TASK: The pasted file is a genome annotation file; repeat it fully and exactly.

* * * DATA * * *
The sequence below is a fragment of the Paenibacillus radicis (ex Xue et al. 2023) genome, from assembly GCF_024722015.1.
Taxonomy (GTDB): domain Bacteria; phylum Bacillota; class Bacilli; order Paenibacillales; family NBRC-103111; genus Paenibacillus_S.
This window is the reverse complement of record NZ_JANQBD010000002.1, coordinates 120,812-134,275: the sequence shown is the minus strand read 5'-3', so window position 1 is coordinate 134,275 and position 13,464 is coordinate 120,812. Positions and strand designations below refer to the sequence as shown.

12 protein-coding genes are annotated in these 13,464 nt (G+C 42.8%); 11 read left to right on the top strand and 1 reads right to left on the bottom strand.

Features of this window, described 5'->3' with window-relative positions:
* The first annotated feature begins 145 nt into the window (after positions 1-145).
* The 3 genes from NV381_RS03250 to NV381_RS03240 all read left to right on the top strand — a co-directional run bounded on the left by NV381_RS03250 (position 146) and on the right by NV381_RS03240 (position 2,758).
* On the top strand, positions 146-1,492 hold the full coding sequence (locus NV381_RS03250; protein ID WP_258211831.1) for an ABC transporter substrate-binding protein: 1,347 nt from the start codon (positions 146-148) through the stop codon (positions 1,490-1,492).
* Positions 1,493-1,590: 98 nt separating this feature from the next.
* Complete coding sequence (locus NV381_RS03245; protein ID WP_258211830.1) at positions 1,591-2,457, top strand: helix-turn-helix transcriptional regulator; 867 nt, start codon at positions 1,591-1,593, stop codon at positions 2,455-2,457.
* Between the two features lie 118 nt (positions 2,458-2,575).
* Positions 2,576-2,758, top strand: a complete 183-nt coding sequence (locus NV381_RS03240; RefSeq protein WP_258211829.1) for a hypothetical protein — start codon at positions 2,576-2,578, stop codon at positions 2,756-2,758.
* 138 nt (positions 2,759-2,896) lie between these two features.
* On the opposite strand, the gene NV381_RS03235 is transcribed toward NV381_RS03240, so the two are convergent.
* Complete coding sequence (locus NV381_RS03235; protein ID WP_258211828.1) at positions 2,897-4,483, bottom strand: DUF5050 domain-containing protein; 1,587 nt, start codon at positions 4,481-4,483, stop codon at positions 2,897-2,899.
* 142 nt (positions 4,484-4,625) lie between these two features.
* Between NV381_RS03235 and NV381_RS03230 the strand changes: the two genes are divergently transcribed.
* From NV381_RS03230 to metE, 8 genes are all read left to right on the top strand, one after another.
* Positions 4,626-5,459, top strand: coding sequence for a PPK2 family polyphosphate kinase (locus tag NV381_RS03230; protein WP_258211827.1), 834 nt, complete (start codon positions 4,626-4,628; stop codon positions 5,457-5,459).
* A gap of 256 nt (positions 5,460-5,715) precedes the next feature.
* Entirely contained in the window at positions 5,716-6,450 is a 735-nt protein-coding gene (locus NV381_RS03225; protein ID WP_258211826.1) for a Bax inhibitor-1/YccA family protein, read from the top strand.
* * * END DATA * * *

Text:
The sequence below is a fragment of the Paenibacillus radicis (ex Xue et al. 2023) genome, from assembly GCF_024722015.1.
Taxonomy (GTDB): domain Bacteria; phylum Bacillota; class Bacilli; order Paenibacillales; family NBRC-103111; genus Paenibacillus_S.
This window is the reverse complement of record NZ_JANQBD010000002.1, coordinates 120,812-134,275: the sequence shown is the minus strand read 5'-3', so window position 1 is coordinate 134,275 and position 13,464 is coordinate 120,812. Positions and strand designations below refer to the sequence as shown.

12 protein-coding genes are annotated in these 13,464 nt (G+C 42.8%); 11 read left to right on the top strand and 1 reads right to left on the bottom strand.

Features of this window, described 5'->3' with window-relative positions:
* The first annotated feature begins 145 nt into the window (after positions 1-145).
* The 3 genes from NV381_RS03250 to NV381_RS03240 all read left to right on the top strand — a co-directional run bounded on the left by NV381_RS03250 (position 146) and on the right by NV381_RS03240 (position 2,758).
* On the top strand, positions 146-1,492 hold the full coding sequence (locus NV381_RS03250; protein ID WP_258211831.1) for an ABC transporter substrate-binding protein: 1,347 nt from the start codon (positions 146-148) through the stop codon (positions 1,490-1,492).
* Positions 1,493-1,590: 98 nt separating this feature from the next.
* Complete coding sequence (locus NV381_RS03245; protein ID WP_258211830.1) at positions 1,591-2,457, top strand: helix-turn-helix transcriptional regulator; 867 nt, start codon at positions 1,591-1,593, stop codon at positions 2,455-2,457.
* Between the two features lie 118 nt (positions 2,458-2,575).
* Positions 2,576-2,758, top strand: a complete 183-nt coding sequence (locus NV381_RS03240; RefSeq protein WP_258211829.1) for a hypothetical protein — start codon at positions 2,576-2,578, stop codon at positions 2,756-2,758.
* 138 nt (positions 2,759-2,896) lie between these two features.
* On the opposite strand, the gene NV381_RS03235 is transcribed toward NV381_RS03240, so the two are convergent.
* Complete coding sequence (locus NV381_RS03235; protein ID WP_258211828.1) at positions 2,897-4,483, bottom strand: DUF5050 domain-containing protein; 1,587 nt, start codon at positions 4,481-4,483, stop codon at positions 2,897-2,899.
* 142 nt (positions 4,484-4,625) lie between these two features.
* Between NV381_RS03235 and NV381_RS03230 the strand changes: the two genes are divergently transcribed.
* From NV381_RS03230 to metE, 8 genes are all read left to right on the top strand, one after another.
* Positions 4,626-5,459, top strand: coding sequence for a PPK2 family polyphosphate kinase (locus tag NV381_RS03230; protein WP_258211827.1), 834 nt, complete (start codon positions 4,626-4,628; stop codon positions 5,457-5,459).
* A gap of 256 nt (positions 5,460-5,715) precedes the next feature.
* Entirely contained in the window at positions 5,716-6,450 is a 735-nt protein-coding gene (locus NV381_RS03225; protein ID WP_258211826.1) for a Bax inhibitor-1/YccA family protein, read from the top strand.